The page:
Clearly, the Democratic Party remains the political voice of organized labor at a time when millions of unemployed, millions losing their homes and millions lacking adequate medical care desperately want to hear more. As a result of our own inaction, one could argue that conservative right-wingers have taken the initiative from us.
Going beyond decrying the racism and vulgarity of the reactionary protests, some activists call for labor to be on the offensive, organizing our own protests for health care and jobs.
While the convention accomplished much, nothing was done to challenge this disconnect.
Nonetheless, with thousands of delegates anxiously awaiting his arrival, President Obama’s speech was enthusiastically greeted by several wildly-enthusiastic standing ovations. The loudest when he declared that “Labor is part of the solution” and again, speaking of healthcare reform, when he proclaimed that “One of the options…should be a public option.”
Labor Secretary Hilda Solis had the stage the previous day, another real crowd favorite because of her roots as the daughter of immigrant trade unionists. Solis herself also has a long public record of supporting labor struggles in Los Angeles which she represented in Congress.
To great applause, Solis announced she was hiring over 600 more workplace inspectors which would bring them back to 2001 levels after Bush administration cuts. She cited examples of employers not paying workers accurately and flagrantly cutting back on safety standards.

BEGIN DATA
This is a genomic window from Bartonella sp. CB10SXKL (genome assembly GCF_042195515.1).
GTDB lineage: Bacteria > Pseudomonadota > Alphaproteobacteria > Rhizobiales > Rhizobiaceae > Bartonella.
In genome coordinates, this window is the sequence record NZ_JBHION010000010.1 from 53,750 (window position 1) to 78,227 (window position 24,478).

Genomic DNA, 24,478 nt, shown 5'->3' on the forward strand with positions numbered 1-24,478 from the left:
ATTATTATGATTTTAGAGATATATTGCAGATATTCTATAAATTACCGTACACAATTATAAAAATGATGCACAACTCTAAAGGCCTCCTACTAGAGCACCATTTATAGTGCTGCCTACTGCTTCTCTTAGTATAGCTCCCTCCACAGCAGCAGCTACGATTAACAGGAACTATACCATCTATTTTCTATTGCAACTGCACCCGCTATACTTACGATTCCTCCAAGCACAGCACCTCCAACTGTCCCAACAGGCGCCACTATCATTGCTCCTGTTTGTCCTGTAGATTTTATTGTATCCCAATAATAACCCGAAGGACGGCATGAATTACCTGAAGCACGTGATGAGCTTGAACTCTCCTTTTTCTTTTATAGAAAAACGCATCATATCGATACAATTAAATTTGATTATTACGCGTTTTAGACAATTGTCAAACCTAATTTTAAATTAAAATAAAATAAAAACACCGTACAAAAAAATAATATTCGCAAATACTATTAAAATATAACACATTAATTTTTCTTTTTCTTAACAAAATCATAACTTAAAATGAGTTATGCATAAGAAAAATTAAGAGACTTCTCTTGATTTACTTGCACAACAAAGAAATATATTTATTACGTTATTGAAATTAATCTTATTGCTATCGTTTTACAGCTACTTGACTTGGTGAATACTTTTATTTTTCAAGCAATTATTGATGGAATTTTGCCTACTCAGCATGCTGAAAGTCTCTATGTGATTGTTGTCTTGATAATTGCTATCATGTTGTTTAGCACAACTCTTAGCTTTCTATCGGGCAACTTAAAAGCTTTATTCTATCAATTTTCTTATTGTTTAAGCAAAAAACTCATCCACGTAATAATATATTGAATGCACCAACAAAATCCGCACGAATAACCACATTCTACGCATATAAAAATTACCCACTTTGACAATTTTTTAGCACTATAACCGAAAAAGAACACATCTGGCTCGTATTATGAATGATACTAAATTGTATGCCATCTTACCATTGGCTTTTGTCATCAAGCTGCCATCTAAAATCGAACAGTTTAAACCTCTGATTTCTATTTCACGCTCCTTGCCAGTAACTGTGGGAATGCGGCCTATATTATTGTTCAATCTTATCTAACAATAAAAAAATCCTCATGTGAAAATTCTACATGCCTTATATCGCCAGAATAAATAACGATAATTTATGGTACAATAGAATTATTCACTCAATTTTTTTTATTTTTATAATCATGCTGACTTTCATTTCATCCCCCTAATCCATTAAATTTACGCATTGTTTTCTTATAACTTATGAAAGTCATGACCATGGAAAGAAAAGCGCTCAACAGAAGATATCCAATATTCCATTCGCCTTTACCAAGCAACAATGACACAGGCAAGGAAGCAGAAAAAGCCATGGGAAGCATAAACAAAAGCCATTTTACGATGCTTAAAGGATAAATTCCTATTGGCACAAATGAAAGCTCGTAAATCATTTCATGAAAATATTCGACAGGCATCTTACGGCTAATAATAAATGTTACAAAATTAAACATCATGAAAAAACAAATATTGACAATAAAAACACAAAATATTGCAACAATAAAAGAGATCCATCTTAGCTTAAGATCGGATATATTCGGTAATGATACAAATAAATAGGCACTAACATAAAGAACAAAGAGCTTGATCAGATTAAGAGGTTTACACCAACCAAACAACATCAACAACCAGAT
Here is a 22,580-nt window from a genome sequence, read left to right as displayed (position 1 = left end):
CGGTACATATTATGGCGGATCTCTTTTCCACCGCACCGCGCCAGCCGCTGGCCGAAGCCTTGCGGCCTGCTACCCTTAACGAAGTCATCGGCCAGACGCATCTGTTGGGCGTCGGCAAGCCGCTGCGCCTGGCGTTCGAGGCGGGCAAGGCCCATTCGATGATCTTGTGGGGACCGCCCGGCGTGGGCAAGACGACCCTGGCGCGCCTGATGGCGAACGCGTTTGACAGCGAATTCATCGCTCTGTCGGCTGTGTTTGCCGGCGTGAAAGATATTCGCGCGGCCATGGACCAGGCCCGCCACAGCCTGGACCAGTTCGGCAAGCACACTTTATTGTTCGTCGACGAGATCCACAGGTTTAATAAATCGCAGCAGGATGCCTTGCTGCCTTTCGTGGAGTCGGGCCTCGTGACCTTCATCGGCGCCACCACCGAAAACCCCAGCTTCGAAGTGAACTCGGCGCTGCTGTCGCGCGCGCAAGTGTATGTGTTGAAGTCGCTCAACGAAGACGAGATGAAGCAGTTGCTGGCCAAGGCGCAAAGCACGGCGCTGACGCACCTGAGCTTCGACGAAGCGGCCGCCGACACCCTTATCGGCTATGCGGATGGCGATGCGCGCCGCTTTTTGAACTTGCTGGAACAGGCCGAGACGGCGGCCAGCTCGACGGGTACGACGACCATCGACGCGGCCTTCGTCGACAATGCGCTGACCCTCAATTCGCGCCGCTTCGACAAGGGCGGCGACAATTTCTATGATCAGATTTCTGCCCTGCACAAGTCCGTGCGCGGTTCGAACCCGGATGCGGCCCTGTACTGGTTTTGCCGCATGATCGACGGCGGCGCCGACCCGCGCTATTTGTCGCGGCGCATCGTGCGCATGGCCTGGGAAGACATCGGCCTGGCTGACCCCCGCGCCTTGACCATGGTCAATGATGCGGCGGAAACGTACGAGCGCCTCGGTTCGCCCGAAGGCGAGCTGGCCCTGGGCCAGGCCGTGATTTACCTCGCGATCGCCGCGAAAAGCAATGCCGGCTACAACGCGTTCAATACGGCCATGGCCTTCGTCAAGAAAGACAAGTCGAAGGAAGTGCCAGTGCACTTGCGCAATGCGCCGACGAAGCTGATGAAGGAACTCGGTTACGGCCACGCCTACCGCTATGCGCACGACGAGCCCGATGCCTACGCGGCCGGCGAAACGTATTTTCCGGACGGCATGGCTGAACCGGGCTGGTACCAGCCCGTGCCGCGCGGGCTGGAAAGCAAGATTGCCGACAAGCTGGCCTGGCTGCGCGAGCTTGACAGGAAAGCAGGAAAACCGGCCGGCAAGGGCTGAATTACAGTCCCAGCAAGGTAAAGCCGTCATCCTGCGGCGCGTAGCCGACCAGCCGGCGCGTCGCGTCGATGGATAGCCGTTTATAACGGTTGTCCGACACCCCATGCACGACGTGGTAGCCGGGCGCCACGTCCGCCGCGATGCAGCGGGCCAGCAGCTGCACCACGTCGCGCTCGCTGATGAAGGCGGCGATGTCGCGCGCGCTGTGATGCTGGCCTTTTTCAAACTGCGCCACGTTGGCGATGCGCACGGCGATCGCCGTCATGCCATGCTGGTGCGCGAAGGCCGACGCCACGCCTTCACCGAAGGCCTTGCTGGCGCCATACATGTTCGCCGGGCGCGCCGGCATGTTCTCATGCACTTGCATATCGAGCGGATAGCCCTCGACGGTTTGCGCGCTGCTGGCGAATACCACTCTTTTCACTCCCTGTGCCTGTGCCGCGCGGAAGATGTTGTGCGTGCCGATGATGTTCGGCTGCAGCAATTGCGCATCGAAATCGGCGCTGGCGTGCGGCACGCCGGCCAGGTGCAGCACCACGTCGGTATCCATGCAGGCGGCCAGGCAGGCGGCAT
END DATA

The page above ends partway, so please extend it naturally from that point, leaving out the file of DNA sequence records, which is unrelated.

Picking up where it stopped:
There was also the emotional tribute complete with video delivered by Caroline Kennedy on behalf of her deceased uncle, Senator Ted Kennedy.
Senator Arlen Specter received a polite but less enthusiastic response because most everyone is aware that his propensity to change parties mirrors his vacillation towards the Employee Free Choice Act (EFCA), labor’s number one legislative goal.
Over 1, 500,000 union members sent messages to Congress supporting changes to labor law that would greatly reduce employer interference with the free choice to select a union and, at the convention, three international unions pledged over one million dollars to continue the fight despite many press reports suggesting EFCA is dead.
As a result, Specter’s remarks fell flat when he sought to reassure skeptical delegates of the various “watered-down” compromises being considered in Congress, especially after lamely repeating several times that “I’m sure we’ll come up with something that will make Labor happy.”